A movie log formerly known as Bookishness / By Charles Matthews

"Dazzled by so many and such marvelous inventions, the people of Macondo ... became indignant over the living images that the prosperous merchant Bruno Crespi projected in the theater with the lion-head ticket windows, for a character who had died and was buried in one film and for whose misfortune tears had been shed would reappear alive and transformed into an Arab in the next one. The audience, who had paid two cents apiece to share the difficulties of the actors, would not tolerate that outlandish fraud and they broke up the seats. The mayor, at the urging of Bruno Crespi, explained in a proclamation that the cinema was a machine of illusions that did not merit the emotional outbursts of the audience. With that discouraging explanation many ... decided not to return to the movies, considering that they already had too many troubles of their own to weep over the acted-out misfortunes of imaginary beings."
--Gabriel García Márquez, One Hundred Years of Solitude

Sunday, June 24, 2018

Easy Rider (Dennis Hopper, 1969)

Peter Fonda and Jack Nicholson in Easy Rider
Wyatt: Peter Fonda
Billy: Dennis Hopper
George Hanson: Jack Nicholson
Connection: Phil Spector
Stranger on Highway: Luke Askew
Lisa: Luana Anders
Sarah: Sabrina Scharf
Jack: Robert Walker Jr.
Mary: Toni Basil
Karen: Karen Black

Director: Dennis Hopper
Screenplay: Peter Fonda, Dennis Hopper, Terry Southern
Cinematography: László Kovács
Art direction: Jeremy Kay
Film editing: Donn Cambern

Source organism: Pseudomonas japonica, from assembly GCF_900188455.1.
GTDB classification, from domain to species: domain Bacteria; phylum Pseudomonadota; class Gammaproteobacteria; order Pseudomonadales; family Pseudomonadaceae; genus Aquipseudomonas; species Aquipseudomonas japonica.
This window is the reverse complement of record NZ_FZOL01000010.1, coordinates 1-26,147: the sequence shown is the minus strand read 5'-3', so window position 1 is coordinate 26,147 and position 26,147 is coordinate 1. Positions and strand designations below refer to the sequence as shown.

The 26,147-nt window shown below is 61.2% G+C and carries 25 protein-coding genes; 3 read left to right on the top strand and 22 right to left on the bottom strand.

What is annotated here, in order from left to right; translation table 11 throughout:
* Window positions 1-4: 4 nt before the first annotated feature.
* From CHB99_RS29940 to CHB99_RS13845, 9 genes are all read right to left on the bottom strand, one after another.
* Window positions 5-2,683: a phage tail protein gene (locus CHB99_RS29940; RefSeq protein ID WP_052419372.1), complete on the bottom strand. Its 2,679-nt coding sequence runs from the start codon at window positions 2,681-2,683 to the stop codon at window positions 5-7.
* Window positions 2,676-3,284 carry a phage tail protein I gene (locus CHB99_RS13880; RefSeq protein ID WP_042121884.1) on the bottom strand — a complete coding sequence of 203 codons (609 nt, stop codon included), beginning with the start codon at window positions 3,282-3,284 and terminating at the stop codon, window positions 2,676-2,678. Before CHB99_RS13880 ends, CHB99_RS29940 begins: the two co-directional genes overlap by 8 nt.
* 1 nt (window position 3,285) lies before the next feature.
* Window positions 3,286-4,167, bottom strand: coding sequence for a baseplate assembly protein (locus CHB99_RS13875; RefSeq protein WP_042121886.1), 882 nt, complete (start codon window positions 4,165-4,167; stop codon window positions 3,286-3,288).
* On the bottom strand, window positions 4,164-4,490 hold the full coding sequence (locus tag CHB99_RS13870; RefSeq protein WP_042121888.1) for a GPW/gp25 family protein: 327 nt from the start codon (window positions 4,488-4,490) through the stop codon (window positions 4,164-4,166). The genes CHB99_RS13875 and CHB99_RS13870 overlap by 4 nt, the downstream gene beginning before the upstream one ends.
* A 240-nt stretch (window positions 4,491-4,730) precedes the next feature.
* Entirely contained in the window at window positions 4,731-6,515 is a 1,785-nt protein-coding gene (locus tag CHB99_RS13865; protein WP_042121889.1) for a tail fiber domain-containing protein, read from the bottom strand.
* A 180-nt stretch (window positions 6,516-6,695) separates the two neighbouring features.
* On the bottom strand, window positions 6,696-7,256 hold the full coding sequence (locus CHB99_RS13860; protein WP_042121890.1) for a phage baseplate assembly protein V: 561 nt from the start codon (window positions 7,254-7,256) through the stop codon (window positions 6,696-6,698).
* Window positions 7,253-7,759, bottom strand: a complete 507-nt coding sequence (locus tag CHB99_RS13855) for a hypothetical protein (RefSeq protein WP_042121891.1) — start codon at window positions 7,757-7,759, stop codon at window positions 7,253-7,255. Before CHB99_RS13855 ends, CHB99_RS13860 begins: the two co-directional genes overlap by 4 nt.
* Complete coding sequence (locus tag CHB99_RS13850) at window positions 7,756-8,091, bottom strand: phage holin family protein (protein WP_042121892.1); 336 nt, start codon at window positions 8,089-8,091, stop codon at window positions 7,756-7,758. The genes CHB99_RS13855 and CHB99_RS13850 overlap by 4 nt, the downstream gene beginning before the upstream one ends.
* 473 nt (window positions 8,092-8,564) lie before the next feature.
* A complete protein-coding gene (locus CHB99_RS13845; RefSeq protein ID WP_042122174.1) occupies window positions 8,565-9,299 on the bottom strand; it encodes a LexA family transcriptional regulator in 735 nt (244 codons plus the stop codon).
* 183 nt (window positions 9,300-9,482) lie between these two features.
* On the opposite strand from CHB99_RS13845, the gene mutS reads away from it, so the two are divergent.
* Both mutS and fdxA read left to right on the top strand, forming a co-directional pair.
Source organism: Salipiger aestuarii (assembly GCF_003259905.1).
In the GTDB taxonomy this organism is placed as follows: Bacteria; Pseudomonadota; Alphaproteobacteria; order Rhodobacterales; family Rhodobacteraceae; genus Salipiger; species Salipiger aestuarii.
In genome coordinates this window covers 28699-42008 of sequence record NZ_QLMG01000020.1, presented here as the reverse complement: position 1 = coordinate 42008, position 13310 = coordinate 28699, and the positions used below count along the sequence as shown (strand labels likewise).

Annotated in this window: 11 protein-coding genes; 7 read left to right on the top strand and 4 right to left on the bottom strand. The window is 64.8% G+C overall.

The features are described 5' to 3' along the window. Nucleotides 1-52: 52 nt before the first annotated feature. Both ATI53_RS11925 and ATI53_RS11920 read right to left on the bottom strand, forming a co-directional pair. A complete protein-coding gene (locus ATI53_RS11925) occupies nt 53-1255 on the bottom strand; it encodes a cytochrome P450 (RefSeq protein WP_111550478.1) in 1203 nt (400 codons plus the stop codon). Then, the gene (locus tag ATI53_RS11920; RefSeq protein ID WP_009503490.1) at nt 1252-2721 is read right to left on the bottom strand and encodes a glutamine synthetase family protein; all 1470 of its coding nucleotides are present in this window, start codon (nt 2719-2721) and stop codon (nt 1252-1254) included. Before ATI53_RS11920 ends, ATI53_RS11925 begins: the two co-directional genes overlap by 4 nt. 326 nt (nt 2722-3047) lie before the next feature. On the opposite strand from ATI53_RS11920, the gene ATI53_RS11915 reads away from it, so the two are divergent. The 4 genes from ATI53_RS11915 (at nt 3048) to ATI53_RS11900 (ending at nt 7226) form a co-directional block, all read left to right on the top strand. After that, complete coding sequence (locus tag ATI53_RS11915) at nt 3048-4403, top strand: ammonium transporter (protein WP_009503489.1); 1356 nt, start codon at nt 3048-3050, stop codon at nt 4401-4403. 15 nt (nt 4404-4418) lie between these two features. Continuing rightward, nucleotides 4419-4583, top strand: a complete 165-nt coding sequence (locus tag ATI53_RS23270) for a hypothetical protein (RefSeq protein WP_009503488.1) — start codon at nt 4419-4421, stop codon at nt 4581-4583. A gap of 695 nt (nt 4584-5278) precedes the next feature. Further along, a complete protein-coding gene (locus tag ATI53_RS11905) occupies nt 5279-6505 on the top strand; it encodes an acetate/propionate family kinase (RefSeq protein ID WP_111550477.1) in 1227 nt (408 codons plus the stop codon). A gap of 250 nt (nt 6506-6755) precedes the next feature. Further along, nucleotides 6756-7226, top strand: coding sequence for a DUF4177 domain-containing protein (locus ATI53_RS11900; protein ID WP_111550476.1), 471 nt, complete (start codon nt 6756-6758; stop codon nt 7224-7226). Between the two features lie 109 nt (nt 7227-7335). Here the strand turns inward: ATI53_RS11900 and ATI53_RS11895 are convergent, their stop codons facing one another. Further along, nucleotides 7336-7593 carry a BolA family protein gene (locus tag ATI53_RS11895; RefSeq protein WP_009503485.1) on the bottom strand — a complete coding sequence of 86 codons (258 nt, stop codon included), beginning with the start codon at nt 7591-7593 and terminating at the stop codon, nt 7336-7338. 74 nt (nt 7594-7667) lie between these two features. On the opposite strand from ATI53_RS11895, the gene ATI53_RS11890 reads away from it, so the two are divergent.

In his book Have You Seen... David Thomson discusses all the ways in which Easy Rider became a landmark film, usually cited along with 2001: A Space Odyssey (Stanley Kubrick, 1968), Bonnie and Clyde (Arthur Penn, 1967), and The Graduate (Mike Nichols, 1967) as one of the harbingers of the revolution in American filmmaking at the end of the 1960s and into the 1970s, movies that signaled the emergence of a new, younger film audience. And then Thomson calls Easy Rider "unwatchable." As one who was part of that new, younger film audience, I tend to agree. Except for every moment when Jack Nicholson is onscreen, launching one of the great film careers, Easy Rider really is unwatchable. The drug buy and sale that sets up the odyssey of Wyatt and Billy across America is clumsily scripted and filmed. The beginnings of their motorcycle tour is remarkable only for the nod to John Ford in the glimpses of Monument Valley, and the stay in the hippie commune is tedious. The one interesting moment comes when László Kovács's camera does a 360 degree pan across the faces of the communards, an echo of the similar pan of the faces sheltering in the barn in Andrei Tarkovsky's Andrei Rublev (1966) and maybe of Raoul Coutard's pan around the farmyard in Jean-Luc Godard's Weekend (1967), except that there's little of interest in the faces assembled in the commune. (The sequence only made me realize that the people gathered there are now, if still alive, collecting Social Security.)  But when Nicholson appears, the film snaps sharply into focus, only to sag back into its old tired ways. The scene in which George Hanson is murdered is awkwardly staged, so that we don't really know what's going on until it's over, and the rest of the film is just waiting for the inevitable demise of Wyatt and Billy. The acid trip in the New Orleans cemetery is little more than a collection of avant garde clichés. There are a few compensations, like the music on the soundtrack, and Peter Fonda and Dennis Hopper do a good job of delineating Wyatt and Billy, the latter dangerously volatile, the former more cautious and laid back. But Easy Rider is showing its age, looking more and more like a 50-year-old movie, while some of its other celebrated contemporaries wear their age with grace.

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